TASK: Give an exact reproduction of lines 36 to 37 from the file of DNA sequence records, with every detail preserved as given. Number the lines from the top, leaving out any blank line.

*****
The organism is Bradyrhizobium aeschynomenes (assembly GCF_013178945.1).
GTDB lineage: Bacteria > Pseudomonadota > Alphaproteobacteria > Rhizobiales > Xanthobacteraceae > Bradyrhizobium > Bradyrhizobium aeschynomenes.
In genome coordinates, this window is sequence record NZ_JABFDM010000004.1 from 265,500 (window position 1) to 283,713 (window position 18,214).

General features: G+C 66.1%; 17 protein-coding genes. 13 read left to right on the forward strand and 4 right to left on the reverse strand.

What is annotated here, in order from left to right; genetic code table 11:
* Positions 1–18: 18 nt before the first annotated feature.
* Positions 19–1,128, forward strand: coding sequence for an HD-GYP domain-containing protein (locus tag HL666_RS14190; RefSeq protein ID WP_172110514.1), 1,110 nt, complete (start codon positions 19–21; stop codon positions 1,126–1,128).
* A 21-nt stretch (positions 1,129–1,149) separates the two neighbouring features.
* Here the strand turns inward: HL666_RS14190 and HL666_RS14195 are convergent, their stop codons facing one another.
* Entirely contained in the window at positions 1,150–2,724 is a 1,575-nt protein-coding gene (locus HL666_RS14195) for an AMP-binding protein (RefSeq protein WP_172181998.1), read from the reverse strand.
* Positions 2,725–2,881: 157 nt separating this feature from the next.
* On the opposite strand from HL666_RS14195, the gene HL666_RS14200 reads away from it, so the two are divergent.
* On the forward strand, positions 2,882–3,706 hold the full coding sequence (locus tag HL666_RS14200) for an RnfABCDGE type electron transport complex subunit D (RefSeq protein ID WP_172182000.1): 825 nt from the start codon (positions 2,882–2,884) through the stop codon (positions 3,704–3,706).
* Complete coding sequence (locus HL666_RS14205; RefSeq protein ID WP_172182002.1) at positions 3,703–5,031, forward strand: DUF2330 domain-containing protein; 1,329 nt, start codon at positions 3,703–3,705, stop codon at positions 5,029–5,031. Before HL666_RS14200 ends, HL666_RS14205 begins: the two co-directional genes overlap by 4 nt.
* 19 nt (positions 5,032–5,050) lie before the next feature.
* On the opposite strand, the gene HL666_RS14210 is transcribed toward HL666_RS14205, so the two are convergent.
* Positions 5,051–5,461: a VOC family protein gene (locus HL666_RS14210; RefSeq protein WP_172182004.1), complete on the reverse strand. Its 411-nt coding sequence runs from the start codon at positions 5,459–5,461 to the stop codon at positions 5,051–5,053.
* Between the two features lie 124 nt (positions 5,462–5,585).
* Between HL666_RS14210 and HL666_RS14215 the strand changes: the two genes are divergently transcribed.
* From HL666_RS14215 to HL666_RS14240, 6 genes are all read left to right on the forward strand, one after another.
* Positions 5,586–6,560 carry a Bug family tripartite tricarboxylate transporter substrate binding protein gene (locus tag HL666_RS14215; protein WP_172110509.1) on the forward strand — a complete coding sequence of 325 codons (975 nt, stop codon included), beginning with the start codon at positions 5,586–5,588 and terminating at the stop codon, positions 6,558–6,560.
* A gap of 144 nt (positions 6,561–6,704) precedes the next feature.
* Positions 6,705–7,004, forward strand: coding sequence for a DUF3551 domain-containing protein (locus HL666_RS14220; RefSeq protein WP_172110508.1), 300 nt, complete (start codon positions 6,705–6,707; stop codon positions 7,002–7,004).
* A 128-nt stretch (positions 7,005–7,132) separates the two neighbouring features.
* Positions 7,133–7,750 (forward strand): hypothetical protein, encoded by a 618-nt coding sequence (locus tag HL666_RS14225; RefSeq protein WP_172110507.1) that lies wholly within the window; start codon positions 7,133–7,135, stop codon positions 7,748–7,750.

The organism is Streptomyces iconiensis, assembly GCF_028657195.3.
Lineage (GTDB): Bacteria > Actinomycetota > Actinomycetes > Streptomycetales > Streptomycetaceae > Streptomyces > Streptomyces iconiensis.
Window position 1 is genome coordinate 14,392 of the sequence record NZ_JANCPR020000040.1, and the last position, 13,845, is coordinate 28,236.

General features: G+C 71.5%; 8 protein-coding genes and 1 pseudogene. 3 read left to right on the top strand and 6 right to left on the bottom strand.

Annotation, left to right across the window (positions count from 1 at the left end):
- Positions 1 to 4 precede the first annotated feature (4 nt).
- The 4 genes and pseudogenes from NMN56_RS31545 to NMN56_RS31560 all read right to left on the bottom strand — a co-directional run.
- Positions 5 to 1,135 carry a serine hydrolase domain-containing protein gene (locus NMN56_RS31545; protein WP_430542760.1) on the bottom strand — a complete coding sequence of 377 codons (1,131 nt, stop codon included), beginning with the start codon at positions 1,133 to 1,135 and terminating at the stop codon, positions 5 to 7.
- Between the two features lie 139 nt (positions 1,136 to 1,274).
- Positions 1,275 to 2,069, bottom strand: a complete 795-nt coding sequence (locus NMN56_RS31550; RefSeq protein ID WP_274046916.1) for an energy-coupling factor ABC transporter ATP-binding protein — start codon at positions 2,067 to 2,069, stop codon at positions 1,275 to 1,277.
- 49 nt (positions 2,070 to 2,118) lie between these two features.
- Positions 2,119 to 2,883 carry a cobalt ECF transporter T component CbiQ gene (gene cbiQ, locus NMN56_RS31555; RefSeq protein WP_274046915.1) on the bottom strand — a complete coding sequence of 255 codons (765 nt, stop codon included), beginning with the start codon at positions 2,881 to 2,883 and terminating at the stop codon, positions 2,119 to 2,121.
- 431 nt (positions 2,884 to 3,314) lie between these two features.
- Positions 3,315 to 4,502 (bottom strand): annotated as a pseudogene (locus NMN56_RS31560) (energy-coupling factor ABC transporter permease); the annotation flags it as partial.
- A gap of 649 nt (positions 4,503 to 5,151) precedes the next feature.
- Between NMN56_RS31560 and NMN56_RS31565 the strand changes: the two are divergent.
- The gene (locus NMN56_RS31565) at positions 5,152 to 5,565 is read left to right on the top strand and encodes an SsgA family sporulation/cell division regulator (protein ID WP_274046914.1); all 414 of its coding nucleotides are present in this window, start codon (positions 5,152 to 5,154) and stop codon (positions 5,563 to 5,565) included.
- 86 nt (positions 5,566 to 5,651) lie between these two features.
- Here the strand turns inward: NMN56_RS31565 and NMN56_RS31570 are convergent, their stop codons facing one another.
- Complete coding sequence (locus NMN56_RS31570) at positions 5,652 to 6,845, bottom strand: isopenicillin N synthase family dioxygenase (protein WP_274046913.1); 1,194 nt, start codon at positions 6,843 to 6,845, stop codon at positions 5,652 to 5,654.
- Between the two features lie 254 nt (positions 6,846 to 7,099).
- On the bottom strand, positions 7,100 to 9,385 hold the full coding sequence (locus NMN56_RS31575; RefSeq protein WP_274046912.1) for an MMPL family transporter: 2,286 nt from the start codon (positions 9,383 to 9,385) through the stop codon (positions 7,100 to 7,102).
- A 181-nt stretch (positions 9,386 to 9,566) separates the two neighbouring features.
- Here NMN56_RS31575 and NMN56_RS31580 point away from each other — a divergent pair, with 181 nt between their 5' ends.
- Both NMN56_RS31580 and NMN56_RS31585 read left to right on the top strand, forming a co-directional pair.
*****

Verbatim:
- 49 nt (positions 2,070 to 2,118) lie between these two features.
- Positions 2,119 to 2,883 carry a cobalt ECF transporter T component CbiQ gene (gene cbiQ, locus NMN56_RS31555; RefSeq protein WP_274046915.1) on the bottom strand — a complete coding sequence of 255 codons (765 nt, stop codon included), beginning with the start codon at positions 2,881 to 2,883 and terminating at the stop codon, positions 2,119 to 2,121.